• Pima Cotton Regional Variety Trial, Safford Agricultural Center, 1997

      Clark, L. J.; Carpenter, E. W.; Hart, G. L.; Nelson, J. M.; Silvertooth, Jeff (College of Agriculture, University of Arizona (Tucson, AZ), 1998-04)
      Sixteen long staple varieties were tested in a replicated small plot trial on the Safford Agricultural Center in Graham county at an elevation of 2950 feet. The highest yielding variety in 1997 was OA 325 with a yield of 746 pounds of lint per acre. It was followed by four other Olvey varieties yielding over 700 pounds per acre. 1997 was not a good Pima cotton year in this valley, weather problems early and insect problems late in the season both took their toll. Yields were more than 300 pounds lower than the previous year and 100 pounds less than in 1995. Yield and other agronomic data as well as fiber quality data are contained in this paper.
    • Pima Regional Variety Test at the Maricopa Agricultural Center, 1997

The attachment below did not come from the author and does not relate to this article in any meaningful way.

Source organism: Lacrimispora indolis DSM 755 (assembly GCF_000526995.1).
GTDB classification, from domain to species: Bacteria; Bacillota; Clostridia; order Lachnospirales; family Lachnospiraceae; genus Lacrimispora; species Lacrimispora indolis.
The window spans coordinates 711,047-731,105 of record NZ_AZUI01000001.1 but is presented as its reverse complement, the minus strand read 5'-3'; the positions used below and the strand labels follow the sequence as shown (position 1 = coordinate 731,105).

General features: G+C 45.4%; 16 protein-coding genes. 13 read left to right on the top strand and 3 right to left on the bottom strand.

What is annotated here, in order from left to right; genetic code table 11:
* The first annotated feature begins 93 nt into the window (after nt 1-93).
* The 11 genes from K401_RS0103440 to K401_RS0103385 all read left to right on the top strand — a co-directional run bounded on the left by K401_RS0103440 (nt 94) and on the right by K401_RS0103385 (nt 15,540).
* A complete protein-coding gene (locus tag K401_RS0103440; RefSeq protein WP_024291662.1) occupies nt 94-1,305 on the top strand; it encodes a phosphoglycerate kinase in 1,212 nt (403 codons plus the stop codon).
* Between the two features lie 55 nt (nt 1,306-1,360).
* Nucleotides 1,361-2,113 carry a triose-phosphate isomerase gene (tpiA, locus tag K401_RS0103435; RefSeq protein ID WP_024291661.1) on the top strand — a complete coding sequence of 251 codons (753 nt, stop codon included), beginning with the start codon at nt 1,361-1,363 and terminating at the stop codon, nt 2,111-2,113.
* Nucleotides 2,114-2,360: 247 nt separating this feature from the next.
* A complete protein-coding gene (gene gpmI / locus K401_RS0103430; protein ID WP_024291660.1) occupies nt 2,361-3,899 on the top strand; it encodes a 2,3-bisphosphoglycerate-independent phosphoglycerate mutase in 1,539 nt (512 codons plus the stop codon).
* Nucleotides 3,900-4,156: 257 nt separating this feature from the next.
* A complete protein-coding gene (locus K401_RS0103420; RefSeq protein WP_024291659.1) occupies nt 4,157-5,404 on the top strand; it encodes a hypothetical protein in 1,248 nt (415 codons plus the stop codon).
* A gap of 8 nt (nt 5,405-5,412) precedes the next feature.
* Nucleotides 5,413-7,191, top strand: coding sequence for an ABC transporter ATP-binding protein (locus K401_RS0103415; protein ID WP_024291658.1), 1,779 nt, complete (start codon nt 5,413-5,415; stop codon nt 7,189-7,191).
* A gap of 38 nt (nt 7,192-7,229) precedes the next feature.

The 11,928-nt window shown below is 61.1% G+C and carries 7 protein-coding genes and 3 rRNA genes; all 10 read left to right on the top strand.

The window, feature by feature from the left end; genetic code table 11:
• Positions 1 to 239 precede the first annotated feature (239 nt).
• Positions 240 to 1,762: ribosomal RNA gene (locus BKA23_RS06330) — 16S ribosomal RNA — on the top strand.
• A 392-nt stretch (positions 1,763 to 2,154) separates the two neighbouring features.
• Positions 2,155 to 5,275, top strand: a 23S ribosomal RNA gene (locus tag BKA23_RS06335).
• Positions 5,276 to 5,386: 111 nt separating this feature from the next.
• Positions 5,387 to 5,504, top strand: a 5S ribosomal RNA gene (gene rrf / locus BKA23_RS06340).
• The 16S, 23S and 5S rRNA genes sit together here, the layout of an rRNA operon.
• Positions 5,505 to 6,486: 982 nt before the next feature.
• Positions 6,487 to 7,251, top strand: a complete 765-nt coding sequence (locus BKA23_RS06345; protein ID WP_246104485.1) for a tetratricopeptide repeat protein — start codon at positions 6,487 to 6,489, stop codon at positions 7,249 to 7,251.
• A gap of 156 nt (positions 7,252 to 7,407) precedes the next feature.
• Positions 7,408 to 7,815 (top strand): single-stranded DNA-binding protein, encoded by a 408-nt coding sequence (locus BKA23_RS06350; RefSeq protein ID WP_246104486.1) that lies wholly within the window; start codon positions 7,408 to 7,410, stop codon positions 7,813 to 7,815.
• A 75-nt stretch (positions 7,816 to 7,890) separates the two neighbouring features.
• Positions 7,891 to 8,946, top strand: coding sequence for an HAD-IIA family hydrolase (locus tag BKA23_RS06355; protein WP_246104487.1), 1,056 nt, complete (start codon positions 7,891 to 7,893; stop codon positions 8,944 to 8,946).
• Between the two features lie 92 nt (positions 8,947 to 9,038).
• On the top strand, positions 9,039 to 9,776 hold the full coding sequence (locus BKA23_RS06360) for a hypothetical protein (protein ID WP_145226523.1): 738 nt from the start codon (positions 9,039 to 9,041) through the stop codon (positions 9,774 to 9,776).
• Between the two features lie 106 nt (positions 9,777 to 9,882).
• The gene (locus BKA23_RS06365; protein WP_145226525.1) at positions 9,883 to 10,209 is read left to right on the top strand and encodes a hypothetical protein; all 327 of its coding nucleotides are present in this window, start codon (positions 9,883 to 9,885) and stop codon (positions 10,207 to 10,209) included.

Hart, G. L.; Nelson, J. M.; Clark, L. J.; Silvertooth, Jeff (College of Agriculture, University of Arizona (Tucson, AZ), 1998-04)
      Eighteen Pima varieties were grown in a replicated trial at the Maricopa Agricultural Center as part of the national cotton variety testing program. Lint yield, boll size, lint percent, plant population and fiber property data are presented in this report.
    • Marana Pima Test, 1997

      Hart, G. L.; Nelson, J. M.; Barney, Glen; Silvertooth, Jeff (College of Agriculture, University of Arizona (Tucson, AZ), 1998-04)
      Nine pima cotton varieties were grown at Marana Agricultural Center as part of the national cotton variety testing program. Lint yield, boll size, lint percent, and plant population are presented in this report.
    • Efficacy of Experimental Insecticides for Whitefly Control in Cotton, 1996

      Kerns, David L.; Tellez, Tony; Silvertooth, Jeff (College of Agriculture, University of Arizona (Tucson, AZ), 1998-04)
      Experimental insecticides were evaluated for control of sweet potato whiteflies relative to a commercial standard in cotton. Ni-25 provided excellent whitefly control and was equivalent to the commercial standard (Knack followed by Danitol + Orthene). Fenoxycarb + pymetrozine provided goodwhitefly control but seemed to require 2 sequential applications before control was equivalent to Ni-25. Diofenolan + pymetrozine appeared to be a slightly weaker treatment, but still provided acceptable whitefly control.